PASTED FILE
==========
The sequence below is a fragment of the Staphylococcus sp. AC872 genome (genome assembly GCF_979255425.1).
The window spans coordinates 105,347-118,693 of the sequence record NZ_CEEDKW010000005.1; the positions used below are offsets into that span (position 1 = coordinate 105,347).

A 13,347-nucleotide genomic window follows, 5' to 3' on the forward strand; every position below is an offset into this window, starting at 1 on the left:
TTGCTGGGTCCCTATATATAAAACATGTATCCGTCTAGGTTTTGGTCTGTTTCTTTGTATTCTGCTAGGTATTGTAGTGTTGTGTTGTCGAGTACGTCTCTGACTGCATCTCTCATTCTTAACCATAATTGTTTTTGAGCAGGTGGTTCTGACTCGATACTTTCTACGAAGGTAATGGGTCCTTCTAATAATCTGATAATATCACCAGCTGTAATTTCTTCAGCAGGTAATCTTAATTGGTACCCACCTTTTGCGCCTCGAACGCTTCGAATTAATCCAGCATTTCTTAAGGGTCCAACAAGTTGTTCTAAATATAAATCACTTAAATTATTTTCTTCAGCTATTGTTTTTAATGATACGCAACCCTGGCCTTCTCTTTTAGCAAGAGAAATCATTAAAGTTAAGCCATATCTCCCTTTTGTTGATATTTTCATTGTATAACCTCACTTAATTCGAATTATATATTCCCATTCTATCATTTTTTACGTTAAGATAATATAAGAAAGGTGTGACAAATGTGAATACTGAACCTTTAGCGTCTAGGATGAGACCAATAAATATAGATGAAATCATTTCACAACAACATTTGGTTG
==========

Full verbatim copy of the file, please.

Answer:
The sequence below is a fragment of the Staphylococcus sp. AC872 genome (genome assembly GCF_979255425.1).
The window spans coordinates 105,347-118,693 of the sequence record NZ_CEEDKW010000005.1; the positions used below are offsets into that span (position 1 = coordinate 105,347).

A 13,347-nucleotide genomic window follows, 5' to 3' on the forward strand; every position below is an offset into this window, starting at 1 on the left:
TTGCTGGGTCCCTATATATAAAACATGTATCCGTCTAGGTTTTGGTCTGTTTCTTTGTATTCTGCTAGGTATTGTAGTGTTGTGTTGTCGAGTACGTCTCTGACTGCATCTCTCATTCTTAACCATAATTGTTTTTGAGCAGGTGGTTCTGACTCGATACTTTCTACGAAGGTAATGGGTCCTTCTAATAATCTGATAATATCACCAGCTGTAATTTCTTCAGCAGGTAATCTTAATTGGTACCCACCTTTTGCGCCTCGAACGCTTCGAATTAATCCAGCATTTCTTAAGGGTCCAACAAGTTGTTCTAAATATAAATCACTTAAATTATTTTCTTCAGCTATTGTTTTTAATGATACGCAACCCTGGCCTTCTCTTTTAGCAAGAGAAATCATTAAAGTTAAGCCATATCTCCCTTTTGTTGATATTTTCATTGTATAACCTCACTTAATTCGAATTATATATTCCCATTCTATCATTTTTTACGTTAAGATAATATAAGAAAGGTGTGACAAATGTGAATACTGAACCTTTAGCGTCTAGGATGAGACCAATAAATATAGATGAAATCATTTCACAACAACATTTGGTTG